Time was ticking by and I knew that immanently the door would open and Mavis and Bill would enter. What had I done? I wondered whether I should just up and leave. I reasoned that I shouldn’t leave Armando in the lurch.

Lil was eating slowly and had only lightly scraped butter onto her toast rather than the usual decadent lashings.

‘Have you been to your age group?’ I asked Lil.

‘No,’ she answered and looked forward. Her eyes widened and I knew from the sound of the door that my ill-formed plan was about to kick in.

‘Princess,’ Bill exclaimed with ecstasy as he surged forward forgetting to hold the door for Mavis.

‘Hello Bill,’ said Lil ‘moved on have we?’ She was looking behind Bill. Her voice was still quieter than it should have been and wore a defeated tone.

‘Morning Lillian,’ said Mavis before Bill had an opportunity to respond to Lil’s question, ‘how are you feeling dear?’

‘Not great Mavis to be honest. Thanks for the card,’ responded Lil.

Armando jumped up to allow Bill and Mavis to sit. The table seated four and another chair could have been added but he was making his escape in advance of any untoward behaviour. ‘Coward’ I uttered under my breath.

‘I’ll bring a fresh pot of tea,’ Armando said to give a smooth fluidity and reason for his sudden movement. He may have also heard my comment.

Lil placed her cutlery on her plate and looked across at Bill. She looked as if she would start sobbing.

‘You look so pretty,’ said Bill meeting Lil’s eyes.

Mavis shuffled in her seat and patted down her cardigan. Her body language suggested her resolve to help Lil was waning.

‘Do I? I don’t feel it. And I’m getting tired. I don’t think I can cope with too much company today.’ Lil looked away from Bill, and at me with longing. Her eyes yearned to be back at home, safely behind a locked door.

Goodness, I didn’t know whether to press on or assist her freedom plan.

‘I’m so happy to see you. Let’s just sit here for a while and rest,’ added Bill.

Mavis put her glasses case on the table in a rather heavy handed way. I wasn’t sure whether this was accidental, or a growing annoyance at Bill’s puppydog behaviour.

‘Well at least you’re out. You mustn’t let those ne’er-do-wells win,’ said Mavis.

‘Precisely,’ said Bill ‘and I’m not letting you go into a home.’

‘Why would you say that?’ ask Lil. Her sorrow had turned to bewilderment.

‘Mavis was concerned –’

‘I’ve seen so many fall victim of crime and end up in homes and was worried,’ interrupted Mavis.

‘Oh I see,’ said Lil accepting Mavis’ explanation.

‘No, you said she should go into The Arbours in Highgate last week Mavis. Remember at age club? Dotty and Hilda were there,’ added Bill helpfully.

‘Did you indeed,’ said Lil. The truculence in her tone was increasing. Was that fire I saw in her eyes?

‘I may have suggested it.’ Mavis picked up the milk jug and moved it to the side of the table. She put it down heavily. This time I knew it wasn’t accidental. ‘You have had a few funny incidents lately Lillian and perhaps you’re not capable of looking after yourself, and others, anymore.’

Lil looked at Mavis and had tear droplets starting to form in the corner of her eyes. I might have to intervene. Had the fight really evaporated entirely from Lil after a few lines of banter with Mavis?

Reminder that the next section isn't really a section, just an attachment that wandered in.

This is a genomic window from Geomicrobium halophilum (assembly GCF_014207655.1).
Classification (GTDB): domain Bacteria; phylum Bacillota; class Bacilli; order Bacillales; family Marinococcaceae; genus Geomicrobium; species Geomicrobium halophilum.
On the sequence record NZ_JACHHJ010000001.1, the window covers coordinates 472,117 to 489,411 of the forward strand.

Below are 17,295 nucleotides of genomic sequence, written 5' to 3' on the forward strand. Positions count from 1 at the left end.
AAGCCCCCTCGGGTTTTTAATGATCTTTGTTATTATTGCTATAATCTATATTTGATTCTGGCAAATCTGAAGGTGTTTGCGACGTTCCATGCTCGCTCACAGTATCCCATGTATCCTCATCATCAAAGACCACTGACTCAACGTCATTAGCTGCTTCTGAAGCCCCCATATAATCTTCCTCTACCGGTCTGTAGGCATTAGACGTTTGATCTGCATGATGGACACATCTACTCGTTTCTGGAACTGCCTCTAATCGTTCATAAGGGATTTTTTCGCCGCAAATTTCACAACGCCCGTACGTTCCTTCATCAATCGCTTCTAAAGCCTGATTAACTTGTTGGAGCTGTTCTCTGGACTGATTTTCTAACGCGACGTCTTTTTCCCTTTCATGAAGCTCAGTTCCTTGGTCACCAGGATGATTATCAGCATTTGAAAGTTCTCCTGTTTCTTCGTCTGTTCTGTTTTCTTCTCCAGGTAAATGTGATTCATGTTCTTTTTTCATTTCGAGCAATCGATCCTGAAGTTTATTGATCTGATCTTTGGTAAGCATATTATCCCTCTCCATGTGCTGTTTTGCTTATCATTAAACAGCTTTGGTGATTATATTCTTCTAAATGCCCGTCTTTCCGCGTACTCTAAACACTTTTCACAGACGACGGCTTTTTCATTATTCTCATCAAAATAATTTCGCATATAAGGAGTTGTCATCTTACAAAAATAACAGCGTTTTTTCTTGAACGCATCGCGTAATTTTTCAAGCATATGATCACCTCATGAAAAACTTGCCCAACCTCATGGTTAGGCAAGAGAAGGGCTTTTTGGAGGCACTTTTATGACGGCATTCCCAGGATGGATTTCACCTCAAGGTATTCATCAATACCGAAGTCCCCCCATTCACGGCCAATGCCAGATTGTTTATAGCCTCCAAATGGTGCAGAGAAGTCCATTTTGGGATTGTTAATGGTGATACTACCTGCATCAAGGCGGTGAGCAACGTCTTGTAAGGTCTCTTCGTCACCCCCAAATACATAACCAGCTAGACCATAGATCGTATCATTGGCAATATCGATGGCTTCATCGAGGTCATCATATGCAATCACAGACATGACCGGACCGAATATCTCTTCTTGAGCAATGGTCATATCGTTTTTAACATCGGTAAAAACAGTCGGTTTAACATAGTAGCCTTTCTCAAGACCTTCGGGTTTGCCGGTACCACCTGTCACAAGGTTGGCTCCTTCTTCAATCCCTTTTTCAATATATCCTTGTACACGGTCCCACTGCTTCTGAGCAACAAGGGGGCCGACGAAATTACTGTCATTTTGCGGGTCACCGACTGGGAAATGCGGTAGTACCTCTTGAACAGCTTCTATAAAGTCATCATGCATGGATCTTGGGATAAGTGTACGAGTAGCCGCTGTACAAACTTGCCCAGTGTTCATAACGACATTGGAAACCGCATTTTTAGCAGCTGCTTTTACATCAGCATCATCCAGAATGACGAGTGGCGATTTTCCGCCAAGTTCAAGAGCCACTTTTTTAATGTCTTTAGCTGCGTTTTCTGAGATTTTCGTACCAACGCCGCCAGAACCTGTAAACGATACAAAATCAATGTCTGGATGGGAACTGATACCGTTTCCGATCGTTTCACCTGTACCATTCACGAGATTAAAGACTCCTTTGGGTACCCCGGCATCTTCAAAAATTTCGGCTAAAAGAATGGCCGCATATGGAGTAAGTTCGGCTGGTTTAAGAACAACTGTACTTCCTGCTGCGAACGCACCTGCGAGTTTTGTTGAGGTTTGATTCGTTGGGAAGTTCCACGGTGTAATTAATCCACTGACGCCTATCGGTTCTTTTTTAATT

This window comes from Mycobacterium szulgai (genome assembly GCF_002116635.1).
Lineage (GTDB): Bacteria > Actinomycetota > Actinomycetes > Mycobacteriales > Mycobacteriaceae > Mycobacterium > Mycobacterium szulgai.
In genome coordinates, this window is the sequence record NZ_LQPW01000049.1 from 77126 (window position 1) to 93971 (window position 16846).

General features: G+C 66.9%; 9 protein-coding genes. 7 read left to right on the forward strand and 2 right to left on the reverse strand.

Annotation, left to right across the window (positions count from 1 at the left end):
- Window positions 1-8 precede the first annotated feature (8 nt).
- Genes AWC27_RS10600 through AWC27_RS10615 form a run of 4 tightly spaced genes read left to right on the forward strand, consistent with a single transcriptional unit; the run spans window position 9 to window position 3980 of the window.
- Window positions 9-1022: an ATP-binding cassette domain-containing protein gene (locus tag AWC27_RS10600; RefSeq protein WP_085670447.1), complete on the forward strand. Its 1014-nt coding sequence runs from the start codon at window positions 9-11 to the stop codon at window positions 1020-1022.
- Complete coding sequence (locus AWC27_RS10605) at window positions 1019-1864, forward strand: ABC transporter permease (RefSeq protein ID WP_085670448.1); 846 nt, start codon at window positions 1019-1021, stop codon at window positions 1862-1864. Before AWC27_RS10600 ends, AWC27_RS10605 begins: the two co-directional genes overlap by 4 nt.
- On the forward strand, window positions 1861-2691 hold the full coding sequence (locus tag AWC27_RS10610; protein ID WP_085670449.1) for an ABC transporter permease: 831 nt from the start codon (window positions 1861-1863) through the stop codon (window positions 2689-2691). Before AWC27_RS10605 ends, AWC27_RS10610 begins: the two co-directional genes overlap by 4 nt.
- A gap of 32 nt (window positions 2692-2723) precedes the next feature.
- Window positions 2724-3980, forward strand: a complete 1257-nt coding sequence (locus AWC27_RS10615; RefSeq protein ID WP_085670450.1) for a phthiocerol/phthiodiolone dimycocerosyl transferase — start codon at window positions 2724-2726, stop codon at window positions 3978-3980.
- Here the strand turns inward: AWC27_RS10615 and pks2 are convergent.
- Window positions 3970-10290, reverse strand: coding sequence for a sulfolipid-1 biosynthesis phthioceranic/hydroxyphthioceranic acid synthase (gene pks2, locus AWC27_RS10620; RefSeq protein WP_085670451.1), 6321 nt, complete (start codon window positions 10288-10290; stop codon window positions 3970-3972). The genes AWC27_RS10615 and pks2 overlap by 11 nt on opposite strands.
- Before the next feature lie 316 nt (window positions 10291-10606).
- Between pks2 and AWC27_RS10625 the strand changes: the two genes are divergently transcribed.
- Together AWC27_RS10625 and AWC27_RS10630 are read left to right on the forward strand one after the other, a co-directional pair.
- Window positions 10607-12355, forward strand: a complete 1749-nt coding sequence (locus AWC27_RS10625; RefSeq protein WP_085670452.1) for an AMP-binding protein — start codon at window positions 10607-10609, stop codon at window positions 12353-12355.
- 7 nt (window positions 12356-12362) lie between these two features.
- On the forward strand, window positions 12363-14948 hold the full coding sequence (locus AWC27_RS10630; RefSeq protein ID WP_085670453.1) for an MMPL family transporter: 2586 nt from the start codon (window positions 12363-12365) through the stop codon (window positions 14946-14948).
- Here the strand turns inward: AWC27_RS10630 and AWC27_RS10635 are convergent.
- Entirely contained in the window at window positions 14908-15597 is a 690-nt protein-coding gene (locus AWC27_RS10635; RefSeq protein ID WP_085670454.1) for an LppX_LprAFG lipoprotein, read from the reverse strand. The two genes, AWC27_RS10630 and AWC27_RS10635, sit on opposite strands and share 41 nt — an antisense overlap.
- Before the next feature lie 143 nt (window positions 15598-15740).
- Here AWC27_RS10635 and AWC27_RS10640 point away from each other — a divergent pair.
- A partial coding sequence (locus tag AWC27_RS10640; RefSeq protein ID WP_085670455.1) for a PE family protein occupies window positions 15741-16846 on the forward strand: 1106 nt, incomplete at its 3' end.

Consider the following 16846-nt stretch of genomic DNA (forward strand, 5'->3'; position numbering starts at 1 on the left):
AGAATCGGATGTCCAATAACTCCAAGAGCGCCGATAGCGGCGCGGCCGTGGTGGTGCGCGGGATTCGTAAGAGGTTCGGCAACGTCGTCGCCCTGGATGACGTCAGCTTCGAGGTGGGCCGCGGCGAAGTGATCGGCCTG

Mavis continued ‘And poor Bill it’s not fair on him.’

‘I’m fine – ‘ Bill started to respond and was interrupted by Lil.

‘You are a beast Bellamy.’ Lil picked up her fork and pointed it at Mavis.

‘I’ve had a dreadful time and maybe you meant to help or maybe you didn’t, but to try and manipulate Bill is disgusting,’ said Lil. There was definitely fervour in her eyes now.

‘Here we go again,’ said Mavis, you’re a liability Lillian –’

‘Hang on Mavis.’ It was Bill interrupting this time ‘you told me that we’d have to replace Lil on the committee and you’ve offered to cook me dinner three times this week. You said something about the grass being greener and every cloud. I had no idea you meant Lil!’

‘You said what? Evil –’ Lil started to say.

‘I’m not having another public row Lillian,’ said Mavis firmly. Armando looked relieved from his station behind the counter. ‘All I do is try to help and it’s not my fault if people don’t know what’s best for them.’

Lil slammed down her fork and went to speak but Mavis held up her hand and continued ‘I’m leaving now, and you Bill need to learn to keep private conversations confidential.’

Mavis picked up her glasses’ case and pushed it into her handbag and was up and off before anyone could get another word in.

Lil picked up her cutlery and started tucking into the half-eaten breakfast which must have been cold.

‘Everything seems to be going to pot. I take a couple of weeks to get over a traumatic experience and anarchy sets in,’ said Lil. She sliced her sausage as if a woodsman chain-sawing a tree trunk.

Bill smiled, ‘that’s my girl,’

‘I’m not your girl especially as it seems you have been cavorting and two-timing me with her.’ Lil was starting to sound more Lil-like and was tucking into her cold breakfast as if it was the first meal she’d tasted in weeks.

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‘Wayne we’ll catch up on your Greece trip when you’re back. What is that round your neck?’ asked Lil as a mushroom plunged into the depths of her mouth.

‘It’s my spring scarf,’ I answered.

There was a semi-cackle followed by ‘spring scarf! I wouldn’t take it to Greece. I’m not sure they’d understand your London ways.’ Lil looked towards the counter and called to Armando ‘So where are you going on this date tonight? I hope it’s somewhere appropriate.’ Armando looked at Lil warmly and nodded.

Lil put down her cutlery. She hadn’t managed to clear the plate but there was definitely an improvement.

‘Wayne, could you walk me home please?’ Lil asked. She was looking tired.

‘I’ll do it,’ said Bill enthusiastically.

‘Not today thank you Bill, I’m with Wayne. I’ll consider calling you at the weekend.’

As we walked home we didn’t exchange a word. Lil gripped my arm tightly and kissed me tenderly as we parted. She suspected my part in this chance cafe showdown but would never be able to openly thank me for involving Mavis.